You have shed a lot of blood, sweat and tears in building your practice, but these sacrifices are priceless. There are, however, finite factors that will help determine the listing price. These include the practice itself, equipment, and current and potential income. Prospective buyers will also take into account gross income, income statements, net operating income, EBITDA (earnings before interest, taxes, depreciation and amortization), profit margins and various other financial documents and references. Consider what your practice has to offer and what changes could lead to an increase in its value.

Are you ready to begin the planning process?

Even if the thought of retiring has not crossed your mind, you may find it interesting to explore the idea of ​​a partnership a little more. Working with companies like NVA offers hospitals a plethora of opportunities. Your veterinary practice is probably one of the most important investments, if not the the biggest you have ever made. Treat it like one by regularly monitoring its value and exploring new avenues for growth.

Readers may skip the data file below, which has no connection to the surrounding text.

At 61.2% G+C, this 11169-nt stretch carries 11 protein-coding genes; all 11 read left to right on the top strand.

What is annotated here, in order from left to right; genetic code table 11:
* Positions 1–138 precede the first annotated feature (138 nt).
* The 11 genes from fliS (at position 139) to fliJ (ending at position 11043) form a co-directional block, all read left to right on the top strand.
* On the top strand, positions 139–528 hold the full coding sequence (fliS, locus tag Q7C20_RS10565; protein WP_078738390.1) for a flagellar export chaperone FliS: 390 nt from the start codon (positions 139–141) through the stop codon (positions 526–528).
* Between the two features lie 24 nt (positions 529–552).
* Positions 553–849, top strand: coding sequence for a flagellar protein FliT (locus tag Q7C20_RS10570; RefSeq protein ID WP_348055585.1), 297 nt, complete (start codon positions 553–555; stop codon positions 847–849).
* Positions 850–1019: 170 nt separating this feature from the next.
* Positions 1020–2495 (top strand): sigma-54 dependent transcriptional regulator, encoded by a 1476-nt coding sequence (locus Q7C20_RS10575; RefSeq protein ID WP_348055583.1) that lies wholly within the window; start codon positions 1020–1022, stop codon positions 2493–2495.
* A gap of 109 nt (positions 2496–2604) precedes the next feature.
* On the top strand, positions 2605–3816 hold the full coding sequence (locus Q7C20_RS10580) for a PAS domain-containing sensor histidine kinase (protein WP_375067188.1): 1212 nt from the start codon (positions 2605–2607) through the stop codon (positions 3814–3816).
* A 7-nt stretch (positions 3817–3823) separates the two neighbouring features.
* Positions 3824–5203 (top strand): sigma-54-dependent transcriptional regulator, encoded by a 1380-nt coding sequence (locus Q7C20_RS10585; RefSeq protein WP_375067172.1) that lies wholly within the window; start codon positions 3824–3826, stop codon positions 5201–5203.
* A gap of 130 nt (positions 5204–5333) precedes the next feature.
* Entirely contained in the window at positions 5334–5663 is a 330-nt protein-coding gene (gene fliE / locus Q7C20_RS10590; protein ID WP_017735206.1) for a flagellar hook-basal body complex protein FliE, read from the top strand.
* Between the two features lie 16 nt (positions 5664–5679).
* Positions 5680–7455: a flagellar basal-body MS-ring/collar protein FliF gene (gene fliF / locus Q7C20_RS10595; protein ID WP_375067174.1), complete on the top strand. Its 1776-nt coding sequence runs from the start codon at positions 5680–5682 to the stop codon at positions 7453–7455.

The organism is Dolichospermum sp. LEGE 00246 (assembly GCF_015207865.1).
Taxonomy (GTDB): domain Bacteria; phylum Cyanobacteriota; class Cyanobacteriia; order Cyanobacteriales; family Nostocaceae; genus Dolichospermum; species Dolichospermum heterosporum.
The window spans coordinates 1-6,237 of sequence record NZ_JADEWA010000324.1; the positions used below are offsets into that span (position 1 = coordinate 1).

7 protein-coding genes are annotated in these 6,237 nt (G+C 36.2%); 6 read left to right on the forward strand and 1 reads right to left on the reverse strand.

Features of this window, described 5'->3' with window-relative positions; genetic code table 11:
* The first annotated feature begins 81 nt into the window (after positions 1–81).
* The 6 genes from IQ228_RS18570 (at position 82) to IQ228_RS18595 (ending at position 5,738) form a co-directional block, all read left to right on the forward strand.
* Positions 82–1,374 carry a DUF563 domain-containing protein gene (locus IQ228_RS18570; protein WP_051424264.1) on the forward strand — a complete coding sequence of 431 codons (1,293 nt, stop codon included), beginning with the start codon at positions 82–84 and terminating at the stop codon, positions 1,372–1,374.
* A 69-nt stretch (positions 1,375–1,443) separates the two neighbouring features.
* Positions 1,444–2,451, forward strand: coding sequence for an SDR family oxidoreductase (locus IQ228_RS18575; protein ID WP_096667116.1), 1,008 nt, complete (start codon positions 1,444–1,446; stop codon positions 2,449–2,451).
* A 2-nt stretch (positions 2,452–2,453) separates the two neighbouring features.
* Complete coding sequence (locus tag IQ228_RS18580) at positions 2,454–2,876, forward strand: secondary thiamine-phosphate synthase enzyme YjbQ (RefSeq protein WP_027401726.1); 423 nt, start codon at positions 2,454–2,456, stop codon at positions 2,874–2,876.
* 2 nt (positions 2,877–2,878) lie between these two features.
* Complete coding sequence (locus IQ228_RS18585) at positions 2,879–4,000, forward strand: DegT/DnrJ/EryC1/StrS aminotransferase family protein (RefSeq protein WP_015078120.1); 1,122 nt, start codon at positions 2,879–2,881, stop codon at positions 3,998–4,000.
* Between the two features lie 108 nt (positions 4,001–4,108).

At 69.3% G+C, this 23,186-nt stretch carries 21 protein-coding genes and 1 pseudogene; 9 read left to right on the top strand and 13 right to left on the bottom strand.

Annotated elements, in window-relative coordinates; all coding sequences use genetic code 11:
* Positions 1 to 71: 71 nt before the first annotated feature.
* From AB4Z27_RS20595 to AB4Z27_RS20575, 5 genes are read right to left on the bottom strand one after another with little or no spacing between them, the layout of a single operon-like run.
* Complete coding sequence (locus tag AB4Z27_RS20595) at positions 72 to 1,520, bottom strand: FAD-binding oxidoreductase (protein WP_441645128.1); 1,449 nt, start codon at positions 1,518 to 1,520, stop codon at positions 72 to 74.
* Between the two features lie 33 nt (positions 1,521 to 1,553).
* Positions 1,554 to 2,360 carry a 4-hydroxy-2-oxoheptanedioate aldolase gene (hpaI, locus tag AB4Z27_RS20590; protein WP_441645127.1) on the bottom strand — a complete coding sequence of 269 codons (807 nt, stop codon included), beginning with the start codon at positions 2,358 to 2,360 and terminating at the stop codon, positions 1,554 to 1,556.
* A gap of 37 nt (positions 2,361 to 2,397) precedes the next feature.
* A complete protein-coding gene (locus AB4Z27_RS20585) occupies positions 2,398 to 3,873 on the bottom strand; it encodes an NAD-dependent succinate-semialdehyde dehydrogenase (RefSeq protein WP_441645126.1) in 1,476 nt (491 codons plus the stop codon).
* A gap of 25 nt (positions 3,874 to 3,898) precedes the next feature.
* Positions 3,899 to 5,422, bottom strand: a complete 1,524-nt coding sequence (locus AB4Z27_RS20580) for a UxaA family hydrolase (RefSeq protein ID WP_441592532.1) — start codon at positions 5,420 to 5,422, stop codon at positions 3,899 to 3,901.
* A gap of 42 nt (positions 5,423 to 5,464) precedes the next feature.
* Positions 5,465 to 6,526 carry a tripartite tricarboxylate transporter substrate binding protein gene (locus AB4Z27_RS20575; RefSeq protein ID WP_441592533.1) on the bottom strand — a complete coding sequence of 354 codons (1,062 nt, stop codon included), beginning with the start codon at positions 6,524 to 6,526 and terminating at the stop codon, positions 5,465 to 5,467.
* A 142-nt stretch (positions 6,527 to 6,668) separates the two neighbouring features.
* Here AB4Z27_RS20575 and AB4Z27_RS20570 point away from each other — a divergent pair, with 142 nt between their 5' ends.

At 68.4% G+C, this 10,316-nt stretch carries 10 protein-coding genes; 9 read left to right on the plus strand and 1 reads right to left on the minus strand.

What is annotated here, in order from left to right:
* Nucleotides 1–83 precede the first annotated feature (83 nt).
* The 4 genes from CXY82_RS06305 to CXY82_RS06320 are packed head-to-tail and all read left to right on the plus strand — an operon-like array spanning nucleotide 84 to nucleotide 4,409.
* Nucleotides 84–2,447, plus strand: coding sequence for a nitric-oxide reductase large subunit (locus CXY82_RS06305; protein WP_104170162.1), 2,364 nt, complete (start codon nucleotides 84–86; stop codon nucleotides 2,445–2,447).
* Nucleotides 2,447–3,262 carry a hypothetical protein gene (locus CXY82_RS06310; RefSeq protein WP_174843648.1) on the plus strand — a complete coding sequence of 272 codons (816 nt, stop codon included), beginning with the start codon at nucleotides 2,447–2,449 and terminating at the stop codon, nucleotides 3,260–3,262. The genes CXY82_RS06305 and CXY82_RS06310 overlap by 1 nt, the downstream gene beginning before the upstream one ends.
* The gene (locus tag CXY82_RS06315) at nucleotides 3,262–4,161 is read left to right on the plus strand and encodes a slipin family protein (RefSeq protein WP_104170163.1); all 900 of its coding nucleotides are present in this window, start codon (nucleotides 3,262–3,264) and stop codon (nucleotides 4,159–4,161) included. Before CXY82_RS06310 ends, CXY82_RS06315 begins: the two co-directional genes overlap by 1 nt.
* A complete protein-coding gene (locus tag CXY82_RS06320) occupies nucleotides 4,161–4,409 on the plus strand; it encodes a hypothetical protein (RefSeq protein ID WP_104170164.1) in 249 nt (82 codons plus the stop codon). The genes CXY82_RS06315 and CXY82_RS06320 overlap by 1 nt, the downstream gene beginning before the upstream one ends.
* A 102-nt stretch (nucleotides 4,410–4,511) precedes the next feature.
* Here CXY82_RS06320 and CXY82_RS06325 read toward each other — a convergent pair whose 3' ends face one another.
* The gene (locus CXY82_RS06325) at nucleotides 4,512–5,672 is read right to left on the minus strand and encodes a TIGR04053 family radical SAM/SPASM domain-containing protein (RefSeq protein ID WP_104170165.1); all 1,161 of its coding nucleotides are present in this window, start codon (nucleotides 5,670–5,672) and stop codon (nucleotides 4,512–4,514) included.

Selling should never be a rash decision, and no one knows your hospital, clients or staff better than you. Weigh the pros and cons of each possible trade that comes up to determine if this might be the right choice for you.

NVA is a premier veterinary community of independently run veterinary hospitals providing specialist, emergency and general medical care, all united in the love of animals and the people who love them. NVA champions the unique culture and opportunities of each hospital by enabling innovation, collaboration and a commitment to provide exceptional care for pets and their families. For more information, visit nva.com

About Hector Hedgepeth